Poor, struggling and
THE only constant thing about the East End of London is that things are always changing. New faces, new languages, foods, trades and customs – ships rolling in and out importing goods and ideas from all over the world.
Until the late 1800s the changes went largely unreported. The rest of London usually tried to ignore ‘the stinking pile’ that lay to the east, dismissing it as the home of dirty industry, crime, immorality and strange foreign ways.
But with the rise of cheap printing, affordable newspapers and journals and almost universal literacy, came far more first person reports of what the East End was like. To some of the writers visiting Tower Hamlets was a shock, and their pieces have the sense of missionaries visiting darkest Africa.
Oliveira Martins visited the docks in 1894, and took the fashionable line of seeing moral chaos in the hard slog of the dockers. ‘Work at the docks is the last refuge for the shipwrecked of society. A Dante in our times would place scenes of this kind in the last circle of his Inferno. There hovers in the air an atmosphere of vice. One breathes the full acrid fume of miserable dirtiness. One sees the foul rags and tatters of civilized life.’
Martins saw the East End as a sink of society, where those who had fallen far would invariably end up. ‘The multitude of pariahs come from every part; there are sons of the soil whose arms the unkind earth rejects; there are town lads who have gone under in the strife of unseemly competition; there are bankrupt shopkeepers, workmen out of employ, old soldiers, clerks.’
It’s a highly coloured view, and not helped by the fact that see seemed to see East Enders as another race – in fact were they quite human? She observed ‘a dense multitude of drunken vagabonds from the quarters of the East End, like repulsive savages, with downcast eyes, scarred flesh, ragged clouts [clothes]’.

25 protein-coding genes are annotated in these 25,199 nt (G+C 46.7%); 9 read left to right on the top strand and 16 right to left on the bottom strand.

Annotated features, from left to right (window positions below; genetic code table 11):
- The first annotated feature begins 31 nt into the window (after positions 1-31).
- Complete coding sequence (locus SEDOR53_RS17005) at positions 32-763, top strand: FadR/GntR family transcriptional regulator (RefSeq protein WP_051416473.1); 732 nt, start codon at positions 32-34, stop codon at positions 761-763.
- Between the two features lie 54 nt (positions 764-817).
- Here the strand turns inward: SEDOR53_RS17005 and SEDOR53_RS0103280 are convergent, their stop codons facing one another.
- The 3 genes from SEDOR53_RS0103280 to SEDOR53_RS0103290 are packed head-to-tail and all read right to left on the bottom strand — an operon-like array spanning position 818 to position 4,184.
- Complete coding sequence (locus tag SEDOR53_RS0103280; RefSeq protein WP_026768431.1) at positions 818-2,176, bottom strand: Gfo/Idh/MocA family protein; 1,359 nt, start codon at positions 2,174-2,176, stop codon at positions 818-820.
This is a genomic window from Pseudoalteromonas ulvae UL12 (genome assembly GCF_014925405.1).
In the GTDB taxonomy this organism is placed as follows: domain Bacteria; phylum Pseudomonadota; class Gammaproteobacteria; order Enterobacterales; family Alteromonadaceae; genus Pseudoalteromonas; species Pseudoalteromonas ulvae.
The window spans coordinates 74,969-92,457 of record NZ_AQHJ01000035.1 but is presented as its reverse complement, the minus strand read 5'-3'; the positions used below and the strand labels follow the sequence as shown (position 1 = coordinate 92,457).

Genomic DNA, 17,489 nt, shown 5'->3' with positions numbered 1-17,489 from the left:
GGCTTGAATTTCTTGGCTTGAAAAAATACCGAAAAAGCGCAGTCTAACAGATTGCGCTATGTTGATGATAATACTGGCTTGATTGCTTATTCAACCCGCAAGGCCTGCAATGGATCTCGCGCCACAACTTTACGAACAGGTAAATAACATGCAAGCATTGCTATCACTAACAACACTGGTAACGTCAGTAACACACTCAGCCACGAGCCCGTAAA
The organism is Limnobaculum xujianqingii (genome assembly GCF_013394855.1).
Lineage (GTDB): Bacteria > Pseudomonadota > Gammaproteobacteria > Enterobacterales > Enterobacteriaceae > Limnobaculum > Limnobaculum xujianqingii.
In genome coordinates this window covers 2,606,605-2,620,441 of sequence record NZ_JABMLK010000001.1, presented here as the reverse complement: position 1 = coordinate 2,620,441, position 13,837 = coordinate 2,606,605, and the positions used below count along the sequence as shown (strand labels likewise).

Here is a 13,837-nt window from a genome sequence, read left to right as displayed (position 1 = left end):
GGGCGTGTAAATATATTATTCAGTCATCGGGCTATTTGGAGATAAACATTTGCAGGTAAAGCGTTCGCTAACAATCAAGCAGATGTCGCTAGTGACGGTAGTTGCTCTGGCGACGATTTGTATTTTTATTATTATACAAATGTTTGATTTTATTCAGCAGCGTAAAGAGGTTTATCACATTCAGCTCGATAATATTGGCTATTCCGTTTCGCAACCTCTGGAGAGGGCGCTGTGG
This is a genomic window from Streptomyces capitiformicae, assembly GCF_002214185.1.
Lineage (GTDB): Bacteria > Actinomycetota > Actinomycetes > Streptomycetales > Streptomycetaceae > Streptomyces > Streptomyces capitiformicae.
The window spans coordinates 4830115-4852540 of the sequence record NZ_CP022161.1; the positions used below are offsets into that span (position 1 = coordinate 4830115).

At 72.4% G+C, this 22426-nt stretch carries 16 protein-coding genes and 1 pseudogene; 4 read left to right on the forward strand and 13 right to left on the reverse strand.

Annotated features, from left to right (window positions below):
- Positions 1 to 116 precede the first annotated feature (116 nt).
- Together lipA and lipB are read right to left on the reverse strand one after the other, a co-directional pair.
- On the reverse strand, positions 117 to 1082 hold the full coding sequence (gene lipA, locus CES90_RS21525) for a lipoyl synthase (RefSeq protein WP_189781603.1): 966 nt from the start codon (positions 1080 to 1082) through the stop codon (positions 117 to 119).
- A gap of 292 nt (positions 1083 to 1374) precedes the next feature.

And what were they working for? The censorious writer had no doubt. ‘In the hope of earning some pence at carrying loads in order afterwards to spend the money in making beasts of themselves in the gin palace in the Commercial Road.’ Well if work was that bad, they probably needed a little light relief.
Mrs ET Cook wrote in 1902 as if she were visiting another planet. To modern readers there was also a nasty tinge of racism to her words. ‘The Jews who foregather in Whitechapel are mostly of Polish, Russian or German extraction. Their talk … sounds like a strange German lingo, whined through the nose. They crowd, in their numbers, into dirty tenement houses, in yet dirtier streets, streets in which they barter, buy and sell 2with all the instinct and indomitable energy of their race. Only recently Lord Rothschild said it was the business of the nation “first to humanise it, then to Anglicise it”. It certainly wants humanising.’
Jack London watched East End street kids dancing to the organ grinder’s music in 1903. To him, their joyful innocence made the fall that was to come all the more harsh. ‘It is fascinating to watch them, the new born, the next generation, swaying and stepping, weaving rhythms never taught in dancing school … But there is a pied piper of London town who steals them away. They all disappear. You may look for them in vain among the generation of grown ups. Here you will find stunted forms, ugly faces, and blunt and stolid minds. Grace, beauty, imagination … all are gone.
‘Sometimes you see a woman, not necessarily old, but twisted and deformed out of all womanhood, bloated and drunken, lift her draggled skirts and execute a few grotesque and lumbering steps up on the pavement. It is a hint that she was once of those children.’
Percy Shelley had a brutal take on the metropolis. ‘Hell is a city much like London,’ the poet averred. Visiting writers seemed to agree.
Next week … Not so bad after all. How the 19th century journalists found inspiration and beauty in the East End.